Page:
At the Hoh Rain Forest Visitor Center in Olympic National Park, FFA worked with the park’s historical architect to understand the historic significance and unique character-defining features of the building. Our design strategy included reorganizing interior program elements, upgrading the HVAC system, and replacing exterior glazing. Each rehabilitation element was evaluated for its impact on the building’s character-defining features. We prioritized preserving the interior-exterior experience created by the large wood windows in the lobby space. To accommodate the park’s identified need of a gathering space for interpretive ranger talks, FFA designed an outdoor, covered shelter that supports a range of visitor activities and is compatible with the Mission 66 architecture.
At the Olympic National Park Visitor Center, FFA worked with park managers to evaluate existing building deficiencies and provide design strategies for increased program needs, code compliance, and energy efficiency while preserving the building’s character-defining features. Rehabilitation improvements included strengthening the structural system, new hydronic radiator heating system, fire sprinkler protection, and replacement of single-pane glazing with insulated performance glazing. FFA redesigned the visitor parking lot for ABAAS-compliant parking spaces which connected to a new, accessible route serving new restrooms and the main building entry. The new restrooms, located in a new building next to the visitor center, more than doubling restroom capacity on the site. Matching paint colors, similar roof slope, and emphasis on a horizontal expression make the new restrooms compatible with the existing visitor center. This addition addressed programmatic capacity needs without modifying the original building.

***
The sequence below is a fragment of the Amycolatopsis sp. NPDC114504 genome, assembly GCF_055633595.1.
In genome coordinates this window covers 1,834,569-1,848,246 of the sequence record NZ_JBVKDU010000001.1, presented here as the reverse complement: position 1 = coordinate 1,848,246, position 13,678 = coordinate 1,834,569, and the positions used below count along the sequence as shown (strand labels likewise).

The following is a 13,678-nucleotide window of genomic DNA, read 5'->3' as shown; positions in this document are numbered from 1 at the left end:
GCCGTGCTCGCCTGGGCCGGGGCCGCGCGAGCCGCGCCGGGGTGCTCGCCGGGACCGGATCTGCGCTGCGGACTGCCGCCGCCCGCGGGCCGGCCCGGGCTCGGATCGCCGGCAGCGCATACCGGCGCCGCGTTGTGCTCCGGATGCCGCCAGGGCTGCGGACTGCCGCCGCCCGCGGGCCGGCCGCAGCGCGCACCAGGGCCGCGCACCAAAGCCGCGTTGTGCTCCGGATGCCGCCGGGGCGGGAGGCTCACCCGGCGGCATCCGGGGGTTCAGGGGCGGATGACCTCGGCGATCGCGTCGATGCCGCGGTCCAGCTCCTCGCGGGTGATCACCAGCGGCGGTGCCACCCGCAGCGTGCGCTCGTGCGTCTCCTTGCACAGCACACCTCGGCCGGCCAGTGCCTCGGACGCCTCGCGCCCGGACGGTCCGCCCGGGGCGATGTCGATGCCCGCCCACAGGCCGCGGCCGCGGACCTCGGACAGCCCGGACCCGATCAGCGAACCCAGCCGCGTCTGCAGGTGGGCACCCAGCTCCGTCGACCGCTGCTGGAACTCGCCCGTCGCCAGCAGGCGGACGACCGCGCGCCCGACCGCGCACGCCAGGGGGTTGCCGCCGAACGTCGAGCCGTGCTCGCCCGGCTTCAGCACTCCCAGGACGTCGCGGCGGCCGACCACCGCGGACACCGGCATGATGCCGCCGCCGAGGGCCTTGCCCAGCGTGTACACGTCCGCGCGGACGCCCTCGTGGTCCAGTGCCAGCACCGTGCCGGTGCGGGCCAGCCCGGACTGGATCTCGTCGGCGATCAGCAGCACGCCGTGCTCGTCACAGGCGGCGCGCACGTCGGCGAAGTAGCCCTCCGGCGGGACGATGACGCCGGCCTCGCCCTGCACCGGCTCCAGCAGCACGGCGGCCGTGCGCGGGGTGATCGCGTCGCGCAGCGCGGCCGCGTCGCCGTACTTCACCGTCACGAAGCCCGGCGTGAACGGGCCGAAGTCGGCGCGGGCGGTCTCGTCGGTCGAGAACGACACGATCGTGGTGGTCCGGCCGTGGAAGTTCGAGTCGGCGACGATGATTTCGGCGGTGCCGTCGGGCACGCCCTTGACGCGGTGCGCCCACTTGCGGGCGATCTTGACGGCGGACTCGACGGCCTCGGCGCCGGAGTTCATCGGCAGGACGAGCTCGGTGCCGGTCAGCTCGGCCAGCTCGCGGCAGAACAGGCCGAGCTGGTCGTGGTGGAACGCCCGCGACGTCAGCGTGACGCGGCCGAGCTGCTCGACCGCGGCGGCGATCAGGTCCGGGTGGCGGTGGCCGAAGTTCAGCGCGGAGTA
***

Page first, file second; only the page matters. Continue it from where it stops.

While many rehabilitation projects address an immediate need to correct building deficiencies, at the Sitka National Historical Park Visitor Center, FFA had the opportunity to work with NPS regional and park staff to provide guidance documentation for the historic Mission 66 visitor center. Built in 1964, the Sitka Visitor Center is a modernist style building adapted to incorporate regional influences of southeast Alaska. FFA created a Historic Structure Report (HSR) for the visitor center in concert with the development of a Cultural Landscape Inventory to serve as a documentation of the building and site’s historic significance, identification of its character-defining features, assessment of its physical condition, and, importantly, as a working tool providing historic treatment recommendations for future building projects. The HSR provides NPS with a background on the reasoning for the building’s significance within the context of Mission 66 and applies a framework for guiding future modifications based on this significance.
As the National Park Service embarks upon its second-century stewardship of our country’s irreplaceable natural and cultural resources, FFA works in tandem with its efforts to provide informed, cost-effective solutions that preserve and protect the historic resources located in our national parks.